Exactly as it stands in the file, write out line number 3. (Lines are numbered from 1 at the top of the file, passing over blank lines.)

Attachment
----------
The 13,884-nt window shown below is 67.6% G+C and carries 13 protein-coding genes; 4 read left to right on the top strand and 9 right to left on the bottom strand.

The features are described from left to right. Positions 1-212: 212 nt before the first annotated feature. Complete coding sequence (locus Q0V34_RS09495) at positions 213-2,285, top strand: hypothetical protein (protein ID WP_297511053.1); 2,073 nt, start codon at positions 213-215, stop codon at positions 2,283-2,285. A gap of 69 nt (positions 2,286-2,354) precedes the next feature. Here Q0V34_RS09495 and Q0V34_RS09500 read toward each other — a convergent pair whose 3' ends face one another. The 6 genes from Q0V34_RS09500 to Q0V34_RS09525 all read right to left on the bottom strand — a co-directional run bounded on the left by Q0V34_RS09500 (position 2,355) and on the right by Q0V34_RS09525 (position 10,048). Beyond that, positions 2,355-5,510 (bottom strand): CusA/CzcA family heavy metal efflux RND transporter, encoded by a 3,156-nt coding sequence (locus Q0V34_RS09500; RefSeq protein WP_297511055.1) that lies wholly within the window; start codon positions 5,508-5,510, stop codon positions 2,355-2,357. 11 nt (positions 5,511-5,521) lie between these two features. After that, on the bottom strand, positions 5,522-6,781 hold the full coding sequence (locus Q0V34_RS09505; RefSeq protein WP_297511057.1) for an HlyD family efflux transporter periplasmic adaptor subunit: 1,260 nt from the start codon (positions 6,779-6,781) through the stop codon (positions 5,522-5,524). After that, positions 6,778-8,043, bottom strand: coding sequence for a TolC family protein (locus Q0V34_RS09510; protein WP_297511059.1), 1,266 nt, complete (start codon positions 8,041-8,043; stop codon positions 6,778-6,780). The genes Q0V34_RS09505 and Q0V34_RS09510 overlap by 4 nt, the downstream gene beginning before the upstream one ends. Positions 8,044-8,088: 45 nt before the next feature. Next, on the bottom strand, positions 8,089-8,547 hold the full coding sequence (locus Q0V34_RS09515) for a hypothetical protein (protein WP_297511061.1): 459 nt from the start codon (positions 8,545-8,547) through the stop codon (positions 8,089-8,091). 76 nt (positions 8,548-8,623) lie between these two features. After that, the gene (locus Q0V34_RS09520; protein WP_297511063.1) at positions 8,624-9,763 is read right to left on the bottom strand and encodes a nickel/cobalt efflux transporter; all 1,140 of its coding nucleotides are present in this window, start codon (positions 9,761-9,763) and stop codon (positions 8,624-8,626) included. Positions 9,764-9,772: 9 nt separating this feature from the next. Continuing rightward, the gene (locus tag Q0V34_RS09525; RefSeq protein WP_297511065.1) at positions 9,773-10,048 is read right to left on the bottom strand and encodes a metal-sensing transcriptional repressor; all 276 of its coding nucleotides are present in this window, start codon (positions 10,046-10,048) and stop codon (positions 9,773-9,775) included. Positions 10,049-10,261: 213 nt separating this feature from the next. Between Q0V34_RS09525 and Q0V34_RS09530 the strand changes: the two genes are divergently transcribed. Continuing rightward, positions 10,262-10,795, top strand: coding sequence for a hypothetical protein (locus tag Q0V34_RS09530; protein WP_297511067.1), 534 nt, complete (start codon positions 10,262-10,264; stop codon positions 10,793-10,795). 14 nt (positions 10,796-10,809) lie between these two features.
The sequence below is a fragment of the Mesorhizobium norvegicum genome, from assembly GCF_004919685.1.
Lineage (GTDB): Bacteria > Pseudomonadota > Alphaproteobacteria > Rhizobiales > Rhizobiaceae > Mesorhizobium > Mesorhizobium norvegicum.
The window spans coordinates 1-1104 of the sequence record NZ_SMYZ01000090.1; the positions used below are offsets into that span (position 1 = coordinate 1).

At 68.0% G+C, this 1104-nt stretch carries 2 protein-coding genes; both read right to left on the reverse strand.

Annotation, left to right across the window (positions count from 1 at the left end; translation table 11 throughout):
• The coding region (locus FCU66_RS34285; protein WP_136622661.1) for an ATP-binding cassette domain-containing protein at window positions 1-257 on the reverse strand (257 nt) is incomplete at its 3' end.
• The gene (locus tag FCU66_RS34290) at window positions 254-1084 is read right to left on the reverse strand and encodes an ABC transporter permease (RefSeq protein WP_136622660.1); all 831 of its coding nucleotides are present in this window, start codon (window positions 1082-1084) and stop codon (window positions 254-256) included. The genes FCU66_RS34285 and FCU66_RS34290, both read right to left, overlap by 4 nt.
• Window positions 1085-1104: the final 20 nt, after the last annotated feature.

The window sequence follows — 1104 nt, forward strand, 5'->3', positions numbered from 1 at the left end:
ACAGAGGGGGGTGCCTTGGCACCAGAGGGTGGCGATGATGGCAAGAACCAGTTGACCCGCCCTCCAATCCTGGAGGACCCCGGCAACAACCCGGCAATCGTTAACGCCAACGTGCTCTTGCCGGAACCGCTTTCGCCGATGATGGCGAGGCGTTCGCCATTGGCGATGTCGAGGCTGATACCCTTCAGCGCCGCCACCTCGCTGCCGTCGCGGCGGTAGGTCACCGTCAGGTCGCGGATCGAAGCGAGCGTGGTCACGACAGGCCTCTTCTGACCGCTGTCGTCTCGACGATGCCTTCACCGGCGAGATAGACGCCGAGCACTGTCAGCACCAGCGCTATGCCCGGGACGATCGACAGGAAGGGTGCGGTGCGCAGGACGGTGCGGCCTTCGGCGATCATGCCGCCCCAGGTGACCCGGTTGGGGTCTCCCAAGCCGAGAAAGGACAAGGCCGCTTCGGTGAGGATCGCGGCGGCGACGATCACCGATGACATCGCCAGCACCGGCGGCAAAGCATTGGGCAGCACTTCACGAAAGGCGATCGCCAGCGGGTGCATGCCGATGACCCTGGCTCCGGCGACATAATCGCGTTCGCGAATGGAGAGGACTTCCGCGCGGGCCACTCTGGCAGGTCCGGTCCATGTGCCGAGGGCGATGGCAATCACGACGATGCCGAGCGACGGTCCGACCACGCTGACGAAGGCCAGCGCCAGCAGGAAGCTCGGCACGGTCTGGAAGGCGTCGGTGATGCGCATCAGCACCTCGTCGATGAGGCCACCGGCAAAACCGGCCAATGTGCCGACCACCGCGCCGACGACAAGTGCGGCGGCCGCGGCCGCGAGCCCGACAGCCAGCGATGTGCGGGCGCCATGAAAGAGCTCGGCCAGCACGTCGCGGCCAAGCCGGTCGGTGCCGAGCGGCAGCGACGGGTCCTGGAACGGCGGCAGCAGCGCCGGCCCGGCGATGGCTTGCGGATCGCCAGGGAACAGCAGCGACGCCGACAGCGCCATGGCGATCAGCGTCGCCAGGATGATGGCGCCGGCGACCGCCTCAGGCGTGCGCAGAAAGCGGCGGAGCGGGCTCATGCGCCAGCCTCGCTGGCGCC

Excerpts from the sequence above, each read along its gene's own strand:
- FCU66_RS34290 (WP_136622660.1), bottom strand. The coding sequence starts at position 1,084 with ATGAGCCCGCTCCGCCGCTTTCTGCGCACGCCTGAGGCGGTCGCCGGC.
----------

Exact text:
The sequence below is a fragment of the Mesorhizobium norvegicum genome, from assembly GCF_004919685.1.